Friday, August 23, 2013
Understanding Karma and The Hindu's Response to Suffering
How does karma explain the terrible disasters that plagued India this year like the mass pesticide poisoning of school lunches in July, or the floods in the state of Assam that dislodged dislodged five million people in the same month? Could all this be explained by bad karma?
In a thoughtful essay for the Huntington Post, Joe McKnight, a recent graduate of Union Theological Seminary and a freelance journalist, talks to two Hindu teachers in an attempt to understand the role of karma in these disasters.
Dr. Varun Soni, Dean of Religious Life at the University of Southern California,sees a difference between individual karma and societal karma. Corruption had long plagued the school lunches. That corruption led to the poisoning. The program itself collected bad karma and that led to the poisoning. The individual karma of the children had nothing to do with it.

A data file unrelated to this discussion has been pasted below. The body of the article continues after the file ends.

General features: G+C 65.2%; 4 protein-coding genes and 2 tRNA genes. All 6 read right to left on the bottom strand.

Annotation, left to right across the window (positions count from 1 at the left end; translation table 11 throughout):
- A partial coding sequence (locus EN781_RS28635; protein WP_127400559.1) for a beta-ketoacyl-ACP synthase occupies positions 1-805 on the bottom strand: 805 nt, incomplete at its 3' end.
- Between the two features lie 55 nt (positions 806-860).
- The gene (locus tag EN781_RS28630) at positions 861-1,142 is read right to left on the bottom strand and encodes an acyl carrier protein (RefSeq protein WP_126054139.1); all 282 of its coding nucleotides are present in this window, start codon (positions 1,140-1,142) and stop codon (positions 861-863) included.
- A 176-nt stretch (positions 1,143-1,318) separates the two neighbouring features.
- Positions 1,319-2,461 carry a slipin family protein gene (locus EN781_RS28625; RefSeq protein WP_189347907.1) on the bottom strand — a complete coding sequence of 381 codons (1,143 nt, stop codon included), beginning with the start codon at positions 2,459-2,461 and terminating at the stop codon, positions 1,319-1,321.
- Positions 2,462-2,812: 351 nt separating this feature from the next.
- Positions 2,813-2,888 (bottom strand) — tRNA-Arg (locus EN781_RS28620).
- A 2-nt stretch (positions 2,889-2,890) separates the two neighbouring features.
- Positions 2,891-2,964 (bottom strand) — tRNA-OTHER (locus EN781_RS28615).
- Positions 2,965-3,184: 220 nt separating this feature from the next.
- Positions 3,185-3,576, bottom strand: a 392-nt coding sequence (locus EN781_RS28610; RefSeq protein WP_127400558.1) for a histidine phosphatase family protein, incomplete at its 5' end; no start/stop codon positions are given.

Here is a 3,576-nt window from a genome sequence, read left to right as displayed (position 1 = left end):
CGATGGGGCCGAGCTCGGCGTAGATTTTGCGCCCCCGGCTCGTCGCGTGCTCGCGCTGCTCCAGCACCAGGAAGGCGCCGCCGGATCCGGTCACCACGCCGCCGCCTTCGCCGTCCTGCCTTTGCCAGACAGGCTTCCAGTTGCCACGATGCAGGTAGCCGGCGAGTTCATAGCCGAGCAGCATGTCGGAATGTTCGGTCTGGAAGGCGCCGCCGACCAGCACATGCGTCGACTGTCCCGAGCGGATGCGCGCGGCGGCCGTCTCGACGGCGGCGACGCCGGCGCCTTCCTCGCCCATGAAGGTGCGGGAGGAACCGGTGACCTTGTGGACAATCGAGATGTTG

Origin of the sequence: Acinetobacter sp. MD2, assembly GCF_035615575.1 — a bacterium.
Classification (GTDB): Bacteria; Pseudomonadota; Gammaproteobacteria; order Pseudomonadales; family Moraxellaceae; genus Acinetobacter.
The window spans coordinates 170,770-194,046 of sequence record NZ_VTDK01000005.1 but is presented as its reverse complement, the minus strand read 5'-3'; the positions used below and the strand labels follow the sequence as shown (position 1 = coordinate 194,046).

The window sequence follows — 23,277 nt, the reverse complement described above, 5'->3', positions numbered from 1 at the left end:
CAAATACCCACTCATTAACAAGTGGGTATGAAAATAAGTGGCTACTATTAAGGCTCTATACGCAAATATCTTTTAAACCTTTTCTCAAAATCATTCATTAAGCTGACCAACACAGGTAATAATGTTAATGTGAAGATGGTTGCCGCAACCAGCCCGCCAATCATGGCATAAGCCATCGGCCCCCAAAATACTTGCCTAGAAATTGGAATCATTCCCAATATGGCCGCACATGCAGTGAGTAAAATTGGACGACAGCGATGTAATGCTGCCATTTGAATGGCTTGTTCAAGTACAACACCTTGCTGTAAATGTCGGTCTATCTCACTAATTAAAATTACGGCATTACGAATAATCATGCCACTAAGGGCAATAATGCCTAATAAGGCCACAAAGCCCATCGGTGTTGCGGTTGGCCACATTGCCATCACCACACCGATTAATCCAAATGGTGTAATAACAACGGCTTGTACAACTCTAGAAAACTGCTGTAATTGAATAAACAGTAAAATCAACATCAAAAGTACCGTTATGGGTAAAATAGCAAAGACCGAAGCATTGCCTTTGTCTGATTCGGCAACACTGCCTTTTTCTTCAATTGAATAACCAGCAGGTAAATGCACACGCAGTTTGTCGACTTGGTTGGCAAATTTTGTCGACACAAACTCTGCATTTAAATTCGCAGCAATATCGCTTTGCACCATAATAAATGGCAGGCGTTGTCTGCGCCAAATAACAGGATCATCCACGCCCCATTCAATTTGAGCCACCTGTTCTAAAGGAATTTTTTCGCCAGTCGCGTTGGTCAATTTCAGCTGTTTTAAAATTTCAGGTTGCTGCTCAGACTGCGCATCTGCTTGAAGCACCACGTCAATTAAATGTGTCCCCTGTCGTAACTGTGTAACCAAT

McKnight says that another Hindu writer related the flooding to the cumulative effect of society's treatment of the environment. He suggests that when we exploit the envrionment
Earth has to react. According to this writer, "anytime a living thing is being taken advantage of, it reacts. This is not about punishment, but cause and effect."
This is a fascinating essay, maybe a little too sophisticated for the overview of religion in 9th grade world history, but certainly good for a religion class that studies religion in more depth.
By George Coe - August 23, 2013
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